I’m also recording my own observations, and my photos – taken with very modest equipment – will give you a good idea of what to look for. Go to this page: http://waitingforison.wordpress.com/updates-november-2013-1/
Nov 16th 2013
November is when Comet ISON should really start to show us its true colours. This is the magic period when, if it’s not going to let us all down and fizzle out, it will brighten enough to become visible to the naked eye from a dark location. If you live somewhere with a lot of light pollution, you might struggle. You’ll also need as flat a south eastern horizon as possible because the comet will be quite low in the sky when the sky is at its darkest.
During November the comet will be screaming in towards the Sun, in advance of its sweep around it on Nov 28th/29th, so each morning in the month it will be a little closer to the Sun and a little harder to see in the brightening sky. But by this time hopefully it will be a lot more active, and we’re all crossing our fingers that by November ISON will have a respectable tail – shooting up from the south eastern horizon at a sharp angle – and might be an impressive object in the sky to the naked eye alone by the end of the month. Even if it isn’t, it might offer a lot of fascinating detail and structure in its tail to people who own binoculars and telescopes. It should be easier to photograph at this time too.
It’s worth noting that during mid November, as it (hopefully!) becomes a naked eye object, Comet ISON will be in a very “busy” part of the sky. Mars will be “behind” it, at the end of its tail, and Mercury will be “ahead” of it, low on the horizon. And another comet – Comet ENCKE, which will be much smaller and fainter than ISON – will be in the same part of the sky too! Lots of photographs will be taken around this time.
By November 26th or so, unless it is dramatically active, we will probably lose the comet’s head from view, it will be so close to the Sun, but it will still be worth looking for the tail poking up from the horizon, looking like a searchbeam. There’s no guarantee that will actually happen, but it might, so do have a look if you possibly can. You’ll kick yourself later if you read that it was visible, and see lovely photographs of it, but you didn’t go and look for it!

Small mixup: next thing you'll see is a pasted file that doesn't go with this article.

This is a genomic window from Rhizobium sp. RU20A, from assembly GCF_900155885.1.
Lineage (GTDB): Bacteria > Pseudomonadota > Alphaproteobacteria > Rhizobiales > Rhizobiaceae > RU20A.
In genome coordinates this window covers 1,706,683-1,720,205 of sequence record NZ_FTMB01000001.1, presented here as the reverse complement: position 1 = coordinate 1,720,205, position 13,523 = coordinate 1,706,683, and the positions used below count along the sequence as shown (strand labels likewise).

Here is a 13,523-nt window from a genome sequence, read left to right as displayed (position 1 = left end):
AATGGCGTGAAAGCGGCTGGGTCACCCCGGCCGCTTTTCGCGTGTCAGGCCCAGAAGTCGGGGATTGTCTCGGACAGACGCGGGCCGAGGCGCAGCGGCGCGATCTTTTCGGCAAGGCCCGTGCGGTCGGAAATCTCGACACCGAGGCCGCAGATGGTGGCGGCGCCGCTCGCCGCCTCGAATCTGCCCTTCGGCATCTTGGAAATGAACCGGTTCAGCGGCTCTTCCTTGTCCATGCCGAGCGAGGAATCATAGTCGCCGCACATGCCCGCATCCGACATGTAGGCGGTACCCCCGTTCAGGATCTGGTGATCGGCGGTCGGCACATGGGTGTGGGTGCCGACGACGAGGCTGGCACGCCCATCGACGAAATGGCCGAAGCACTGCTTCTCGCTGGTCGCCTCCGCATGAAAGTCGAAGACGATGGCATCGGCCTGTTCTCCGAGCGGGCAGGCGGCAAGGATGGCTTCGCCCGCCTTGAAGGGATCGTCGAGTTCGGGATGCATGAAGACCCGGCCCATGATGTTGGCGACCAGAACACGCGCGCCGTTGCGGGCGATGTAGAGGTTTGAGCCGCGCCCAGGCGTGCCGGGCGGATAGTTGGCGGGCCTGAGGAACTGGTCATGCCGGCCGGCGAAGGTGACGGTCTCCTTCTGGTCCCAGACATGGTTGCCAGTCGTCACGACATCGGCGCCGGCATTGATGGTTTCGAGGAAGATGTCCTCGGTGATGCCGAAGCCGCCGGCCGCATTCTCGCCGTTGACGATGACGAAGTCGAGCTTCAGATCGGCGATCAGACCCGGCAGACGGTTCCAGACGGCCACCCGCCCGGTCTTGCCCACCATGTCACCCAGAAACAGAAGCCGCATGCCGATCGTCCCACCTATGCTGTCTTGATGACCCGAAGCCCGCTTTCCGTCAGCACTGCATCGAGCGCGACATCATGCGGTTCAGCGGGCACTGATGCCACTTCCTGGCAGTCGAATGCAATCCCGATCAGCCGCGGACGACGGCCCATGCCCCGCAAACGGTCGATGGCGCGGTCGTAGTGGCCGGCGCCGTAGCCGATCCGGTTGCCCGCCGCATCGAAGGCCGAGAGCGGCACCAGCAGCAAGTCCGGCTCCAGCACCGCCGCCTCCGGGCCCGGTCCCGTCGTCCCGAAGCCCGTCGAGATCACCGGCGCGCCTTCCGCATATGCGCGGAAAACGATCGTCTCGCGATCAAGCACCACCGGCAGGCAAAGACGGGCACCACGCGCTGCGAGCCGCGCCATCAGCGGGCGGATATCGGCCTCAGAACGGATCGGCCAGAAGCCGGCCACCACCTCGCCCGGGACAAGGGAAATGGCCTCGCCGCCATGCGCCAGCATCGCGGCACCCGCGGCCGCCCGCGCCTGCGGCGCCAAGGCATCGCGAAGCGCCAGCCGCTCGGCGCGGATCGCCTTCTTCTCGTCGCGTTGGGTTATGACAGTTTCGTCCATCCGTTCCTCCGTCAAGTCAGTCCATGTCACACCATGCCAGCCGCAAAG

On November 28th and 29th, the comet will be so close to the Sun that its tail will probably be drowned out by the Sun’s glare. BUT, there’s a chance we MIGHT be able to see the comet’s head shining *in the daytime*, looking like a fuzzy star, or spark, close to the Sun itself. It might be visible to the naked eye, but more likely it will require binoculars to find it. Even then it will only be visible if the brilliant Sun is obscured by a cloud, a building or maybe even a raised hand. Consequently, seeing it will require INCREDIBLE care, you must absolutely make sure there’s not even a hint of a chance of catching a glimpse of the Sun while you’re looking for the comet, especially if you’re looking for it with binoculars or a telescope! But there’s a tantalising possibility that, with a lot of care and a little luck, we might be able to see Comet ISON in the daytime sky on the 28th and/or 29th. The charts below will give you a guide where and when to look for it at that time.
And again, please remember, the tail lengths shown on these charts should be taken with a bucketful of salt. Only use them as a guide for where the comet will be, and don’t expect its tail to look anything like as dramatic as it does in the pictures! (But cross your fingers that it might…!)
Note: these next images are intended to show you where Comet ISON will be in relation to the Sun during the daytime on Nov 28th and 29th. The sky is black because I’ve “switched off” the Sun using the software to show the comet’s position relative to the Sun. Tigure given is how far apart the comet and Sun are in degrees – if you’re a non-astronomer it might help you to know that the Moon is roughly half a degree across. The images showing a silhouetted hand are intended to be very rough guides as to where the comet should be in relation to the Sun if it is blocked out effectively, with a hand or a building. But they are just rough guides. And remember, NEVER, EVER look for the comet with binoculars or a telescope if the Sun is visible or might become visible.
That would be lovely to see, wouldn’t it? Fingers crossed! (But don’t hold your breath!)